• MRI (magnetic resonance imaging): A procedure that uses a magnet, radio waves, and a computer to make a series of detailed pictures of areas inside the body. A substance called gadolinium is injected into a vein. The gadolinium collects around the cancer cells so they show up brighter in the picture. This procedure is also called nuclear magnetic resonance imaging (NMRI).
  • Ultrasound exam: A procedure in which high-energy sound waves (ultrasound) are bounced off internal tissues or organs and make echoes. The echoes form a picture of body tissues called a sonogram.
  • Chest x-ray : An x-ray of the organs and bones inside the chest. An x-ray is a type of energy beam that can go through the body and onto film, making a picture of areas inside the body.
  • Biopsy : The removal of cells or tissues so they can be viewed under a microscope by a pathologist to check for signs of cancer. The tissue sample is removed during one of the following procedures:
    • Sentinel lymph node biopsy : The removal of the sentinel lymph node during surgery. The sentinel lymph node is the first lymph node to receive lymphatic drainage from a tumor. It is the first lymph node the cancer is likely to spread to from the tumor. A radioactive substance and/or blue dye is injected near the tumor. The substance or dye flows through the lymph ducts to the lymph nodes. The first lymph node to receive the substance or dye is removed. A pathologist views the tissue under a microscope to look for cancer cells. If cancer cells are not found, it may not be necessary to remove more lymph nodes.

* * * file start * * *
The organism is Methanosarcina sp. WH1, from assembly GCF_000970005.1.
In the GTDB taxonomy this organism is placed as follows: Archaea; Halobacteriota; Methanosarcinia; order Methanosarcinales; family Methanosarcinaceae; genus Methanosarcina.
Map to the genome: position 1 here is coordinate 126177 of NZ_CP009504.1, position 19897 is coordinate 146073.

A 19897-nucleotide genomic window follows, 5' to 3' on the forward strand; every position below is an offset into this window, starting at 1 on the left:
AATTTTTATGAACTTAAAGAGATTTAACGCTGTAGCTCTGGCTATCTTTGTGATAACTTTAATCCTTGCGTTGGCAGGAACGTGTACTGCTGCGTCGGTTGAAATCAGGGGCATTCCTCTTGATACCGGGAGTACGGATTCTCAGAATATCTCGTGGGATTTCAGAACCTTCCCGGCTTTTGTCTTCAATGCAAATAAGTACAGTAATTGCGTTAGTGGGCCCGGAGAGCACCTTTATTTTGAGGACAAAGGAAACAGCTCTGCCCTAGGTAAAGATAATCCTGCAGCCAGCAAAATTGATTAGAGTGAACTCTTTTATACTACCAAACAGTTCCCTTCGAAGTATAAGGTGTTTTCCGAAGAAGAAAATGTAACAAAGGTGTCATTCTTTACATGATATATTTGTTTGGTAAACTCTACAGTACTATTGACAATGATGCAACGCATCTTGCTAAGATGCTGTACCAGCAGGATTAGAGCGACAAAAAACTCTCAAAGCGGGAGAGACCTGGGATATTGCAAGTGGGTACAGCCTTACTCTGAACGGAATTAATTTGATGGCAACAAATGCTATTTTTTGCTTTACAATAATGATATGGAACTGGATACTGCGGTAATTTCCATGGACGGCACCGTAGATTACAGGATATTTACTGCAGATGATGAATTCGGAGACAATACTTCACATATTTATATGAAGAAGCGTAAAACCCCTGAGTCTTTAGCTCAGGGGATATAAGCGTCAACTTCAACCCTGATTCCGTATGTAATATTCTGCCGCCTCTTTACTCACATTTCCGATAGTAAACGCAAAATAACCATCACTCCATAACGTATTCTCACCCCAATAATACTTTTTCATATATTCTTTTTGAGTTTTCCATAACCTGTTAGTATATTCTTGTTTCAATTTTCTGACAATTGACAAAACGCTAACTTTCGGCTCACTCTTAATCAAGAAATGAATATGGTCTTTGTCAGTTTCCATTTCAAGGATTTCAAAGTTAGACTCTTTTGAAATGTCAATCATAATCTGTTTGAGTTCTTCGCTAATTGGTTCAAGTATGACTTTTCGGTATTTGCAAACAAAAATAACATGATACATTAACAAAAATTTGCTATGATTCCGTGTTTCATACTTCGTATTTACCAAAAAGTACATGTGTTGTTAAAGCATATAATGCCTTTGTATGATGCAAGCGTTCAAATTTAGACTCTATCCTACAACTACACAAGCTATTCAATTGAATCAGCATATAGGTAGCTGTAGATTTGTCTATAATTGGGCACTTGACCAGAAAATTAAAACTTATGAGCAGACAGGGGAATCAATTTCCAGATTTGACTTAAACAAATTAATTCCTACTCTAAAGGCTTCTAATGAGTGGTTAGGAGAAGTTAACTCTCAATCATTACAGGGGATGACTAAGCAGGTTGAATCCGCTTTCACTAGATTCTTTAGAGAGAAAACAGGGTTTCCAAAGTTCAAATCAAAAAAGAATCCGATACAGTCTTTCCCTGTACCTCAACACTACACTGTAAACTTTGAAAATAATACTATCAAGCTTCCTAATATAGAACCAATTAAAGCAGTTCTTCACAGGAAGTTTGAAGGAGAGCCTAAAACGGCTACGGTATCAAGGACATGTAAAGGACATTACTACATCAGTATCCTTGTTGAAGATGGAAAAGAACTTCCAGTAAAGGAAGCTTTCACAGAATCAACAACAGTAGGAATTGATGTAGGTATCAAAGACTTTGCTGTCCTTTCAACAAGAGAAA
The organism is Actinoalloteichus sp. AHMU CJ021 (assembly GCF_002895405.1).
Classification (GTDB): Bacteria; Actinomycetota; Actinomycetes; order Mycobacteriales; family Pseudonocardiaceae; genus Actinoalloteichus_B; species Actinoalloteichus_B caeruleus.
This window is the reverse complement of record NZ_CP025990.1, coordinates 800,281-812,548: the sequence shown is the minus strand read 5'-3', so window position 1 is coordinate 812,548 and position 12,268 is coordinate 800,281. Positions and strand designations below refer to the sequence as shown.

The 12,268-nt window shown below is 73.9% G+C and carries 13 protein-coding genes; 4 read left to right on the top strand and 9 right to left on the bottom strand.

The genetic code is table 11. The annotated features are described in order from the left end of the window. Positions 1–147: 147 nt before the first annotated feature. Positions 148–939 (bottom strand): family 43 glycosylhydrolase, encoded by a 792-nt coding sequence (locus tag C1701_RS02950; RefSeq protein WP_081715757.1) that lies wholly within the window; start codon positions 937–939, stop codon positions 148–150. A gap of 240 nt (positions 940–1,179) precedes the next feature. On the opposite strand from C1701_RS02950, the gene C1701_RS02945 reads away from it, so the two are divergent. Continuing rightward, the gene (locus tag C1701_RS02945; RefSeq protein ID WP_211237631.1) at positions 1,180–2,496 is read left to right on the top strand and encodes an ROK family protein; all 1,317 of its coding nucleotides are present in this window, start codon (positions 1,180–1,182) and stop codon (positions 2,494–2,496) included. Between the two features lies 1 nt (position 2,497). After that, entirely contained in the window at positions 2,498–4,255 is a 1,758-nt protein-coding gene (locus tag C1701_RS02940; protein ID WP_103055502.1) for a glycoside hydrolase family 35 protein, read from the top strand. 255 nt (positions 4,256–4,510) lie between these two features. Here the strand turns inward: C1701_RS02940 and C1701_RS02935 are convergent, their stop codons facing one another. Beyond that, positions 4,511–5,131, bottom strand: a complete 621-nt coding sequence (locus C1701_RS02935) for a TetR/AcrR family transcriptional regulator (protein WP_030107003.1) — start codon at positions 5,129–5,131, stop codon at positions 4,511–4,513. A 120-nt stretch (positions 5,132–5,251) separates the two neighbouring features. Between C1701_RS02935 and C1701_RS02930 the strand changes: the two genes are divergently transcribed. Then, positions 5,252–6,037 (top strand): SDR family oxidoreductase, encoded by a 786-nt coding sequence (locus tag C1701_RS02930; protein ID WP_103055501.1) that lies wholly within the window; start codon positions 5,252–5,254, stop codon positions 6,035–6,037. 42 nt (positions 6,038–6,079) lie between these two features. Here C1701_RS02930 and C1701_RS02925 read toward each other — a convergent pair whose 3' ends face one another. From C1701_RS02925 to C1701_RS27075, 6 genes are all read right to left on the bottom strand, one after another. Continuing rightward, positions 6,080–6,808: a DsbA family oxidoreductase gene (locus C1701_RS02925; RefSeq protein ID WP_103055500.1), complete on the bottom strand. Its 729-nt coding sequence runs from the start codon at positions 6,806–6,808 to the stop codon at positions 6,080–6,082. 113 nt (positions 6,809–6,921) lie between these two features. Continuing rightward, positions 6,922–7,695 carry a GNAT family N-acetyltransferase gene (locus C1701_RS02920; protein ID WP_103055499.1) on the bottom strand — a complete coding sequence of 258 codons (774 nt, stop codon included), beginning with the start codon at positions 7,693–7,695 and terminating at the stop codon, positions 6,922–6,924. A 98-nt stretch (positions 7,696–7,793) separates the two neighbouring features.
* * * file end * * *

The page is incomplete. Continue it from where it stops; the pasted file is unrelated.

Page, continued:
• Lymph node dissection : A procedure to remove one or more lymph nodes in the groin during surgery. A sample of tissue is checked under a microscope for signs of cancer. This procedure is also called a lymphadenectomy.

There are three ways that cancer spreads in the body.

Cancer can spread through tissue, the lymph system, and the blood:

  • Tissue. The cancer spreads from where it began by growing into nearby areas.
  • Lymph system. The cancer spreads from where it began by getting into the lymph system. The cancer travels through the lymph vessels to other parts of the body.
  • Blood. The cancer spreads from where it began by getting into the blood. The cancer travels through the blood vessels to other parts of the body.

Cancer may spread from where it began to other parts of the body.

When cancer spreads to another part of the body, it is called metastasis. Cancer cells break away from where they began (the primary tumor) and travel through the lymph system or blood.

  • Lymph system. The cancer gets into the lymph system, travels through the lymph vessels, and forms a tumor (metastatic tumor) in another part of the body.
  • Blood. The cancer gets into the blood, travels through the blood vessels, and forms a tumor (metastatic tumor) in another part of the body.